"high18377.txt"
"A new law helps people with disabilities. The law says that people with disabilities must be able to get into and out of all public buildings. It also says that business must offer special services to people who have special needs. Companies can not refuse to hire disabled workers. Many businesses may have to change their buildings and services. --Ramps must be built so people can get into buildings. --Movie theatres must have space for people in wheelchairs and seats for their friends to sit near them. --Elevators must have floor number in _ . This law will help millions of people. One woman who has been in a wheelchair for many years said, "It is like a dream.""
"C"
"Ramps can help people_."
[ "with hearing problems", "who have difficulty in using their hands", "who have difficulty in using their legs or feet", "who don't like stairs" ]
"high18377.txt"
"A new law helps people with disabilities. The law says that people with disabilities must be able to get into and out of all public buildings. It also says that business must offer special services to people who have special needs. Companies can not refuse to hire disabled workers. Many businesses may have to change their buildings and services. --Ramps must be built so people can get into buildings. --Movie theatres must have space for people in wheelchairs and seats for their friends to sit near them. --Elevators must have floor number in _ . This law will help millions of people. One woman who has been in a wheelchair for many years said, "It is like a dream.""
"D"
"The word "Braille" means_."
[ "words known by foreigners", "words known by common people", "words on walls", "words known by the blind" ]
"high18377.txt"
"A new law helps people with disabilities. The law says that people with disabilities must be able to get into and out of all public buildings. It also says that business must offer special services to people who have special needs. Companies can not refuse to hire disabled workers. Many businesses may have to change their buildings and services. --Ramps must be built so people can get into buildings. --Movie theatres must have space for people in wheelchairs and seats for their friends to sit near them. --Elevators must have floor number in _ . This law will help millions of people. One woman who has been in a wheelchair for many years said, "It is like a dream.""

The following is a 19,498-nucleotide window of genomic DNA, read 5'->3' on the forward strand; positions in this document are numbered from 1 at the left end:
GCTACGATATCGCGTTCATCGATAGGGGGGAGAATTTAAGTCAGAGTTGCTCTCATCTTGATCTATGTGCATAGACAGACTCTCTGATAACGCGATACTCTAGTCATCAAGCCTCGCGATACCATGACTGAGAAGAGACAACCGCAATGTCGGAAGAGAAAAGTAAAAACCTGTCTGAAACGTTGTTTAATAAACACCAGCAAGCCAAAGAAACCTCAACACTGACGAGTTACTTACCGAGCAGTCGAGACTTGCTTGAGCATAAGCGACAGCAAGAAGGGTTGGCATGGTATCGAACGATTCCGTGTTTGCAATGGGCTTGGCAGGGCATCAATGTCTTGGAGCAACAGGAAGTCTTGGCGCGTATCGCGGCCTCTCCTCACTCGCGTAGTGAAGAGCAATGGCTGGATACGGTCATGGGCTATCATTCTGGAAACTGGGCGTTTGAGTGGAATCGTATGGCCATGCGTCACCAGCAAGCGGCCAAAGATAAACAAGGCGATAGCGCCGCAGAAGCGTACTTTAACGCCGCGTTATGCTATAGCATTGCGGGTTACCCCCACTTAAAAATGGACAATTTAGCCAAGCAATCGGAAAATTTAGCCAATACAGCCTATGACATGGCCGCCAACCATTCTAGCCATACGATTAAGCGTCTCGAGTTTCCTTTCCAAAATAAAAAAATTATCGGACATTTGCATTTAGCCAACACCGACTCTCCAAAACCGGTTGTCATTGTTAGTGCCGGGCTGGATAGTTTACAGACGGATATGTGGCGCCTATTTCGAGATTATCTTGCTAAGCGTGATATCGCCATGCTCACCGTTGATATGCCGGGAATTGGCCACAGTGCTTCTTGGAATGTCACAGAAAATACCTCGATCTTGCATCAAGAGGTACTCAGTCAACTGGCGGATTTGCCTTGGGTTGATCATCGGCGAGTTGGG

"C"
"What do you think the disabled would feel about the new law?"
[ "They may think the new law reasonable.", "Some of them are sure to be for the new law.", "They must feel very excited and happy.", "They feel it is like a dream." ]
"high18377.txt"
"A new law helps people with disabilities. The law says that people with disabilities must be able to get into and out of all public buildings. It also says that business must offer special services to people who have special needs. Companies can not refuse to hire disabled workers. Many businesses may have to change their buildings and services. --Ramps must be built so people can get into buildings. --Movie theatres must have space for people in wheelchairs and seats for their friends to sit near them. --Elevators must have floor number in _ . This law will help millions of people. One woman who has been in a wheelchair for many years said, "It is like a dream.""